INTRODUCTION “Breath of God” at Priory of the Holy Spirit, Oxford, for Pentecost 2021 This homily comes from the hand of the former Master of the Order of Preachers, the Dominican Friar, Fr. Timothy Radcliffe OP. With a simplicity style, Fr. Timothy emulates the...
Discerning the Signs of the Times
Catholic sermons seek to break open the Word that we might better hear the God who speaks to us. Catholic preaching is fundamentally oriented toward encounter with the living Lord, and is liturgical in context, apostolic in origin, the subject of historical development, and, crucially, transformative in effect.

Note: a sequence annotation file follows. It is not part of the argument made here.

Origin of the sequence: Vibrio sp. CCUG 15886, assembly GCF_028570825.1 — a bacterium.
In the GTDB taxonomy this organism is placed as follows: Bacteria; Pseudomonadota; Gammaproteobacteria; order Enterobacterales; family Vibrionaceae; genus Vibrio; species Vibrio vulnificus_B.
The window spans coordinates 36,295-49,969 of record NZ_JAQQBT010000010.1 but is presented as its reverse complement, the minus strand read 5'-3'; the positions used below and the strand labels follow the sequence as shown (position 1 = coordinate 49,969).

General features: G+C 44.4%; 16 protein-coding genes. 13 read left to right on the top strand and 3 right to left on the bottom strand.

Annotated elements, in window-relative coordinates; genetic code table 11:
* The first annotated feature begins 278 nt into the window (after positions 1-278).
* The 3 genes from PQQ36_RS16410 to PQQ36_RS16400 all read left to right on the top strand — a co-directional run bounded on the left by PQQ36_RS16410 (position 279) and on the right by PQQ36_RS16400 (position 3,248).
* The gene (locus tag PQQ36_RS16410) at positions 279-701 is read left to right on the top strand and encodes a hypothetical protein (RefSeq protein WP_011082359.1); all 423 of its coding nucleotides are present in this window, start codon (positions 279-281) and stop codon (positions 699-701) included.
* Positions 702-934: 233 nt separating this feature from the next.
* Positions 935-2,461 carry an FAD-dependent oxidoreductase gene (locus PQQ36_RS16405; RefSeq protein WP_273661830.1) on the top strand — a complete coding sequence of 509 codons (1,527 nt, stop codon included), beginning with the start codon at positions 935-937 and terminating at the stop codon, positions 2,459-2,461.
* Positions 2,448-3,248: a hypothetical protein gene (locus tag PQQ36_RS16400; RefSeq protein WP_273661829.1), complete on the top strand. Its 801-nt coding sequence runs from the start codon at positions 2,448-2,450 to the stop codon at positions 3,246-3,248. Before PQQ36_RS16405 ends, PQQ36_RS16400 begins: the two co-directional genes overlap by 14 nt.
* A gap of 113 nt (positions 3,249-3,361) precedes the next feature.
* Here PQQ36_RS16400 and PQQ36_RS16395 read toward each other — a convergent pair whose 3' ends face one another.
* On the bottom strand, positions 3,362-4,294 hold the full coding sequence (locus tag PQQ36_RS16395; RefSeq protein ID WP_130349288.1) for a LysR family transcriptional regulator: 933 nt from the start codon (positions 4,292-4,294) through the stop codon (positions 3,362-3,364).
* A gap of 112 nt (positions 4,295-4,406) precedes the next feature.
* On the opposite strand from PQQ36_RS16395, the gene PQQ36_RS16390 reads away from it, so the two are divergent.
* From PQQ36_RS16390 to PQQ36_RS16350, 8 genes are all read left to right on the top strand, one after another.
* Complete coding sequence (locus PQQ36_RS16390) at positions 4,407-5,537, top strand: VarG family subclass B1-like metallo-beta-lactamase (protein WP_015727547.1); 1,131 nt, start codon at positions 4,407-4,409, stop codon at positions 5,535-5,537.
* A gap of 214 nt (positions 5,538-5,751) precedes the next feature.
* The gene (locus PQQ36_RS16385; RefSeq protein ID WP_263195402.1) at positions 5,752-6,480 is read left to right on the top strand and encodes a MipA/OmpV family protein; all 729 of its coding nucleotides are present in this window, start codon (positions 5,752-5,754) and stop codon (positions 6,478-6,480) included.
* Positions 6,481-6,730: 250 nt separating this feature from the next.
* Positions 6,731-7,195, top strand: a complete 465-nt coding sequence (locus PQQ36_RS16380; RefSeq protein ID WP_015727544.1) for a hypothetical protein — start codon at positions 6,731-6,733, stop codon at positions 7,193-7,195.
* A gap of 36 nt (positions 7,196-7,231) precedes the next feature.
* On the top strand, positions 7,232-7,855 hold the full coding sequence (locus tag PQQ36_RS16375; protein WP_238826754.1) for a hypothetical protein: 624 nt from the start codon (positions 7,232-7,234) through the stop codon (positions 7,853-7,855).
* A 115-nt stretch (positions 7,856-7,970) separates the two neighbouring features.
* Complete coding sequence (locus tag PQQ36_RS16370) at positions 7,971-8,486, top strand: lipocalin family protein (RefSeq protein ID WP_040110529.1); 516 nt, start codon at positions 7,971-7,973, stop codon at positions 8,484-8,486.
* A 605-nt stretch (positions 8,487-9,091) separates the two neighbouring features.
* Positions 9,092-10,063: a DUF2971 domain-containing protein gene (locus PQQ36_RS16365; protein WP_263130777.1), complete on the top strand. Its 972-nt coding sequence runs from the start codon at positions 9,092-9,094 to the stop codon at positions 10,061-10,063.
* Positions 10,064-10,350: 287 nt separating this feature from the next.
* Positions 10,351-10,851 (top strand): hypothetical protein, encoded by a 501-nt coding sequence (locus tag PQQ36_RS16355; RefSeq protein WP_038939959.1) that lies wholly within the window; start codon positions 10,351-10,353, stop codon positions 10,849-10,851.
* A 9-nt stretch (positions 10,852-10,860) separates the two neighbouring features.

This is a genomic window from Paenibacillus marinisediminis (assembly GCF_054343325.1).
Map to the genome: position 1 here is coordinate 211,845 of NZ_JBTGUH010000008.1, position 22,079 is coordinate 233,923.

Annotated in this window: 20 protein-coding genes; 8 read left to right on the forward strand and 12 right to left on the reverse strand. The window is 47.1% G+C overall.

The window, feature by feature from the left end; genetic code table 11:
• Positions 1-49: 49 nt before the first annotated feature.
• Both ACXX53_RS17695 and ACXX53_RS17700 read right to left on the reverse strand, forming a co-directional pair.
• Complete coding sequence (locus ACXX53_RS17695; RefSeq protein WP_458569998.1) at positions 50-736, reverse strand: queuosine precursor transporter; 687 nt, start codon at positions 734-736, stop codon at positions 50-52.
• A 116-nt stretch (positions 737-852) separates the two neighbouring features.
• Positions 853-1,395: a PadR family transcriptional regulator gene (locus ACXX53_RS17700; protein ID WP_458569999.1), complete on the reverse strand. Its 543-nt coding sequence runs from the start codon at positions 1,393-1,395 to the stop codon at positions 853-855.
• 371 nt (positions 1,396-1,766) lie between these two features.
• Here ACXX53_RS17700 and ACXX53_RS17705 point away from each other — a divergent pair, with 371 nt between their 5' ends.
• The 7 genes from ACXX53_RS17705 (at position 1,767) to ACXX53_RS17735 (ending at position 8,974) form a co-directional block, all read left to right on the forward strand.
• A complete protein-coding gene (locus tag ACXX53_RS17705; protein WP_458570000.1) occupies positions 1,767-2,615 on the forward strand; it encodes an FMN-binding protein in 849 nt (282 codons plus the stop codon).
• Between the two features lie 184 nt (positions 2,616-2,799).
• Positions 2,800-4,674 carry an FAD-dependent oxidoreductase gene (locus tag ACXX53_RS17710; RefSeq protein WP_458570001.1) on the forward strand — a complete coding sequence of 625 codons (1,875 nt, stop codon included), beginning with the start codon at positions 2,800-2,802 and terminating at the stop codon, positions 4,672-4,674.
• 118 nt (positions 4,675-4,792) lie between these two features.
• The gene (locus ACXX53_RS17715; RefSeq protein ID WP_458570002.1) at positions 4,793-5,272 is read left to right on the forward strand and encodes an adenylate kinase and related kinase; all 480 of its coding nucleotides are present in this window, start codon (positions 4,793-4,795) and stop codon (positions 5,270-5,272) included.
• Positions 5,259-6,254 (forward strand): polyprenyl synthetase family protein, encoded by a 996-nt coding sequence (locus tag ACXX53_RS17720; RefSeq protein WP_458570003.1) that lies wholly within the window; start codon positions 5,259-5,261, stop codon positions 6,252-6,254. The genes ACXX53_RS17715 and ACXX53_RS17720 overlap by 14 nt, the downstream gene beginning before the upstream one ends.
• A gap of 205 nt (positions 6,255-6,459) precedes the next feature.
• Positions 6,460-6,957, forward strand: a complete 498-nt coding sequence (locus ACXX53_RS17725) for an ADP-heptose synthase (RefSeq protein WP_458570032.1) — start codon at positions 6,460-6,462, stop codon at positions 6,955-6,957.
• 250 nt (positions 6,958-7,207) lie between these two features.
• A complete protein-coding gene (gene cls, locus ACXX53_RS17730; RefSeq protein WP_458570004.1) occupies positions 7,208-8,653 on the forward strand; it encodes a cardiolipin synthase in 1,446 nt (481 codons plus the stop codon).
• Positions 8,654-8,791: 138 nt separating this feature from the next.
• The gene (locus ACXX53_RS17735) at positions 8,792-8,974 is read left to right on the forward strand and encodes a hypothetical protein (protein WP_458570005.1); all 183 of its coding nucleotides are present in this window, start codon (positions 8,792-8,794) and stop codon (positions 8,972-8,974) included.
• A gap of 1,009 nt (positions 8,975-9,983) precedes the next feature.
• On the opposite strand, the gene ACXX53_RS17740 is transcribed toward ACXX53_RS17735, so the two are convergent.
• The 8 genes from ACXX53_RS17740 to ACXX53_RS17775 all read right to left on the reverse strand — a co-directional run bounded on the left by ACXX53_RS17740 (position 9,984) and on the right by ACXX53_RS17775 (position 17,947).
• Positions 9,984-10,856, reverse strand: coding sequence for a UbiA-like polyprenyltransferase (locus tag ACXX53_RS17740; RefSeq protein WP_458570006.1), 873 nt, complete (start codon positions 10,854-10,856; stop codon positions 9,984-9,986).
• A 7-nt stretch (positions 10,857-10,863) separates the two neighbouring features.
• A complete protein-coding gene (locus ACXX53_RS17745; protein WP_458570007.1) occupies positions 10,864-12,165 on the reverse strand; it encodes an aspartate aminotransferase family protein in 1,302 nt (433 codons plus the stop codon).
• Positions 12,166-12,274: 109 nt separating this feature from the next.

The sermon’s setting within the Eucharist is both christological and scriptural. Following their encounter with the risen Christ on the road to Emmaus, the two disciples say, “Did not our hearts burn within us while he talked to us on the road, while he opened to us the Scriptures?” This brief reflection encapsulates the very essence of the sermon’s purpose. It was followed by the “breaking of the bread” in which they recognized the risen Lord in their midst. This bringing together of Word and Eucharist provides the basic model of the Mass and is evident in the earliest accounts of Christian worship. In the second century, for example, St. Justin Martyr described the Eucharist as follows: “On the day called Sunday, all assembled in the same place, where the memorials of the Apostles and Prophets were read . . . and when the reader has finished, the bishop delivers a sermon.”